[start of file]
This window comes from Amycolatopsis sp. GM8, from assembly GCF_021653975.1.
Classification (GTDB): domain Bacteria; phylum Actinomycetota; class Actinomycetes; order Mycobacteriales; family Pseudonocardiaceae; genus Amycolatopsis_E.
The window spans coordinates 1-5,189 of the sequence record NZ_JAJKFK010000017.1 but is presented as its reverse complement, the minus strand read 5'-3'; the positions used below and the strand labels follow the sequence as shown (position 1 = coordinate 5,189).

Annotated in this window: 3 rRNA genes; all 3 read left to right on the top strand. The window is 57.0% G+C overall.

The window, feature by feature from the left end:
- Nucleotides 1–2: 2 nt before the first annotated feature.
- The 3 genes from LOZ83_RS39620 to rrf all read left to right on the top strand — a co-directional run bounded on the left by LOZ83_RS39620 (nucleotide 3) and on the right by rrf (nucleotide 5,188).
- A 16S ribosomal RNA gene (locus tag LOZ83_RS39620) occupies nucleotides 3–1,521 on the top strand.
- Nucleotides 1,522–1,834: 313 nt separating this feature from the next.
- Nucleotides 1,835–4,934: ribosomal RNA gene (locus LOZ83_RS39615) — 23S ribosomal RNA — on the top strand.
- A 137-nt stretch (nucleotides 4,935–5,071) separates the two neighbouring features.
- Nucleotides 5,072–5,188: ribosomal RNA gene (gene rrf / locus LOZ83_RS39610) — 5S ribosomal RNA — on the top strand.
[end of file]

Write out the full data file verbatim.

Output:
This window comes from Amycolatopsis sp. GM8, from assembly GCF_021653975.1.
Classification (GTDB): domain Bacteria; phylum Actinomycetota; class Actinomycetes; order Mycobacteriales; family Pseudonocardiaceae; genus Amycolatopsis_E.
The window spans coordinates 1-5,189 of the sequence record NZ_JAJKFK010000017.1 but is presented as its reverse complement, the minus strand read 5'-3'; the positions used below and the strand labels follow the sequence as shown (position 1 = coordinate 5,189).

Annotated in this window: 3 rRNA genes; all 3 read left to right on the top strand. The window is 57.0% G+C overall.

The window, feature by feature from the left end:
- Nucleotides 1–2: 2 nt before the first annotated feature.
- The 3 genes from LOZ83_RS39620 to rrf all read left to right on the top strand — a co-directional run bounded on the left by LOZ83_RS39620 (nucleotide 3) and on the right by rrf (nucleotide 5,188).
- A 16S ribosomal RNA gene (locus tag LOZ83_RS39620) occupies nucleotides 3–1,521 on the top strand.
- Nucleotides 1,522–1,834: 313 nt separating this feature from the next.
- Nucleotides 1,835–4,934: ribosomal RNA gene (locus LOZ83_RS39615) — 23S ribosomal RNA — on the top strand.
- A 137-nt stretch (nucleotides 4,935–5,071) separates the two neighbouring features.
- Nucleotides 5,072–5,188: ribosomal RNA gene (gene rrf / locus LOZ83_RS39610) — 5S ribosomal RNA — on the top strand.